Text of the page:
At first, it didn't bode well for Martha Wainwright, in my book. The opening song on her eponymous album begins with a wistful "Far away..." sung in a high, almost chipmunk voice. I have to admit that I am not fond of waif girl singers. I tend to favor the stronger, deeper tones of Siouxsie Sioux and Marianne Faithful, and more recently Fiona Apple (on Extraordinary Machine, at least). The airy pop of "Far Away" reminded me of the legions of frilly dreamers who followed in Kate Bush's wake. Not that there's anything wrong with Kate, at least in her early-mid period. In her younger years, Bush was able to turn her ballerina eccentricities into vivid, almost cinematic experiences, and the rougher, more experimental work on The Dreaming and Hounds of Love pushed the boundaries of pop.
"Far Away" is a decent enough song, but it isn't till mid-way through the second track, "GPT," when at the end of the phrase, "I've laid my claim, I thought for sure that I'd be yours. Oh, but your friend is much more, but he's got a date and she's got a name," Wainwright yells, "I don't care!" and there is the hint that not only is her high voice muscular, but she's willing to push out whatever she's feeling, to stretch, to curse and to surrender. She's a wrong-doer and luckily she's willing to share her own bad impulses with us on tune after tune. Then the record begins to swirl, to embed itself into the brain. The songs are coiled, they spiral suddenly out, throwing everything on the table, at the same time honest, dirty, angry, cynical, and ironic. She plays the coquette, but one that is totally wrecked, her tinkling piano conjuring images of a brothel's back rooms at the end of a particularly long shift.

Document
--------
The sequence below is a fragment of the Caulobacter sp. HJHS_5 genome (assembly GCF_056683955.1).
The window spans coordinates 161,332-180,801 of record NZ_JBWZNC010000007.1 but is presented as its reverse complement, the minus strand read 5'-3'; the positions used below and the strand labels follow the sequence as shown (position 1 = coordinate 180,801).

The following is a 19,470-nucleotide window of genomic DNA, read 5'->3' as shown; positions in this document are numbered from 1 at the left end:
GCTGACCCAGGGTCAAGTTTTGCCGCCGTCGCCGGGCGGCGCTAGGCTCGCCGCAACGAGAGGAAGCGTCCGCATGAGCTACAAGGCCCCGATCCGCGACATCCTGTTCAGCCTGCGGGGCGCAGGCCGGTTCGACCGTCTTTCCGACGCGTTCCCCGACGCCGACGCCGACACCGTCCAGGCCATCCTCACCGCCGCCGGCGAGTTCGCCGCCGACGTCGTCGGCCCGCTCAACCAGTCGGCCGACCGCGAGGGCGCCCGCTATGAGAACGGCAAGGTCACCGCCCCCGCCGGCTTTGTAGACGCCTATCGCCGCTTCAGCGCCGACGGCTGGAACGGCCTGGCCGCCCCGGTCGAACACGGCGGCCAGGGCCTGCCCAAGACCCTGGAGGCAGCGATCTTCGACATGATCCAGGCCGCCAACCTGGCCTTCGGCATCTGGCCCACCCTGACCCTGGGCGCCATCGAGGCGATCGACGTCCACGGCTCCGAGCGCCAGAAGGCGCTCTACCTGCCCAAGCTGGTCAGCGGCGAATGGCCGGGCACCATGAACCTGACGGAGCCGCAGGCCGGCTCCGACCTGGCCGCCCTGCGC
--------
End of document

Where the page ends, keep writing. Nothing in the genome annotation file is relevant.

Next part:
Wainwright's imagery is packed with gritty observations and conflicting impulses. On "Factory:"
"There are others I have known as poor souls, sores exposed,
the run-of-the-mill, the destitute, and the cold,
sores exposed to the blisters and shards
where any kind of kindness is as far as the sun, the sun
The sun, the sun, run, run, run, run."
There are equal parts wistful pop and modern folk (given her roots as the daughter of a McGarrigle and a Wainwright, I suppose that is inevitable), but she is at her best when she is cutting loose -- not unlike PJ Harvey -- on the rougher, more rollicking tunes like "Ball and Chain," where she is angry and seemingly amused by her own capacity for anger.
"Yeah, her tits were higher than mine
With a waist that is sugar-fine
I heard she could read and write too
And she's getting a degree in Fucking U
It's easier than philosophy
It's easier than chemistry
Where's my chemisty?
Why does this always happen?
Oh why does this always happen?"
The answer to that last question seems obvious. If Martha's going to continue to get herself into trouble, double-crossed by her own bad behavior and scoundrel lovers, she's got something to do with the resulting emotions, roll them up into lovely, snarling tunes and unleash them on the world.
Visit Martha Wainwright's web site (at marthawainwright.com).